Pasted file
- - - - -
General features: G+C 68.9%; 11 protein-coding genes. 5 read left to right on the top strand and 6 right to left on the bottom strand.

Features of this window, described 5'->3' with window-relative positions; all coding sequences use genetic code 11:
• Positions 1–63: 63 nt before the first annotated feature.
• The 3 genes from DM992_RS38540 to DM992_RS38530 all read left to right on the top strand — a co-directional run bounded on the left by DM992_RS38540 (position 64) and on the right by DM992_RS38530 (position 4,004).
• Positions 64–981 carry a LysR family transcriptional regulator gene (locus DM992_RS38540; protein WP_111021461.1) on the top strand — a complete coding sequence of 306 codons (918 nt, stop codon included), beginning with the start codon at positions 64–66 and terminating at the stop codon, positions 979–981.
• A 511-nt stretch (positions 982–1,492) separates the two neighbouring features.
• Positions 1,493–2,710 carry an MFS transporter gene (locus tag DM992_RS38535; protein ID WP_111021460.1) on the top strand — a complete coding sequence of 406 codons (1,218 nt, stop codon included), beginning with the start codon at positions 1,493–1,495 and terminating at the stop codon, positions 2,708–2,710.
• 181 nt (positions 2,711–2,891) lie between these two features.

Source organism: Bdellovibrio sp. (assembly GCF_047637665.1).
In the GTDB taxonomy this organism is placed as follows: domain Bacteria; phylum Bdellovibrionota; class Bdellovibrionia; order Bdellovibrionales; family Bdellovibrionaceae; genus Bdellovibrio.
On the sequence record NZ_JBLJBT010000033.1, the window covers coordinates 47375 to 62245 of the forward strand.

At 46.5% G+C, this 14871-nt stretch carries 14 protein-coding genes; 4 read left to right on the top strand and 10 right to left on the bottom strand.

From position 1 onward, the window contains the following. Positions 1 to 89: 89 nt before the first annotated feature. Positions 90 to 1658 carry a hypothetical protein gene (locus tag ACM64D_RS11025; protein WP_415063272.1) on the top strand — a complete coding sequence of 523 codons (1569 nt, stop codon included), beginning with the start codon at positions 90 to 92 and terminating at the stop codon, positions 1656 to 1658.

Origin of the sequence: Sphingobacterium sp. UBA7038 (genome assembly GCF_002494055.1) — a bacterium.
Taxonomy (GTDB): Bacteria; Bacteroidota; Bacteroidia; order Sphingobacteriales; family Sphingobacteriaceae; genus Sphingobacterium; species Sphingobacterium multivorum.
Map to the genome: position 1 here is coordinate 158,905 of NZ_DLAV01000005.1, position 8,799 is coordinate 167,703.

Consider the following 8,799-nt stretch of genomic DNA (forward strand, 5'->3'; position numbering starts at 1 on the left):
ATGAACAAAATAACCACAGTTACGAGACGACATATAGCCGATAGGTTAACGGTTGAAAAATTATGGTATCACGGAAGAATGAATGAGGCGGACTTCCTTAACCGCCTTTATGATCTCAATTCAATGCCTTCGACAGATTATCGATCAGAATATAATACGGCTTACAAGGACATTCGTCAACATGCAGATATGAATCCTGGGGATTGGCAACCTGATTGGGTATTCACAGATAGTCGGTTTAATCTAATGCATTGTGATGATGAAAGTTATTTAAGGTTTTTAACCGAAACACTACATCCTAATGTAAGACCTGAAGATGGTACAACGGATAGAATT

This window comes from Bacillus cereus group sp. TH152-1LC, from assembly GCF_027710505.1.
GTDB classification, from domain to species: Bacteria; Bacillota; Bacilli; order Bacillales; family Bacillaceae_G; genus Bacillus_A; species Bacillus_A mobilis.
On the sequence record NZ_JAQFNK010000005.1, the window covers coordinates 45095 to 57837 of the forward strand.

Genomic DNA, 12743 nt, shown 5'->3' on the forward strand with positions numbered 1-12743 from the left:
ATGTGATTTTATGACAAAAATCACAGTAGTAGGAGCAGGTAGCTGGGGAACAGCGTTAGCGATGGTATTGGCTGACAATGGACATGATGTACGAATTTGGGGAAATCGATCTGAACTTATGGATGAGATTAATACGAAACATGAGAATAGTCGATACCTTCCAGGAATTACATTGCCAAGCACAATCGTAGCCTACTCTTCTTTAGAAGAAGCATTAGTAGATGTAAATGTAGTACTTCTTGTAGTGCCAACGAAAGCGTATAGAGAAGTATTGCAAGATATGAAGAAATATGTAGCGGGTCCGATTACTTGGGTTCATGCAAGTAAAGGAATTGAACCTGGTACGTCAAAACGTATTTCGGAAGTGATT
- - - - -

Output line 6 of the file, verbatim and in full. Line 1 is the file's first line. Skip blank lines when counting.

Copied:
• A 511-nt stretch (positions 982–1,492) separates the two neighbouring features.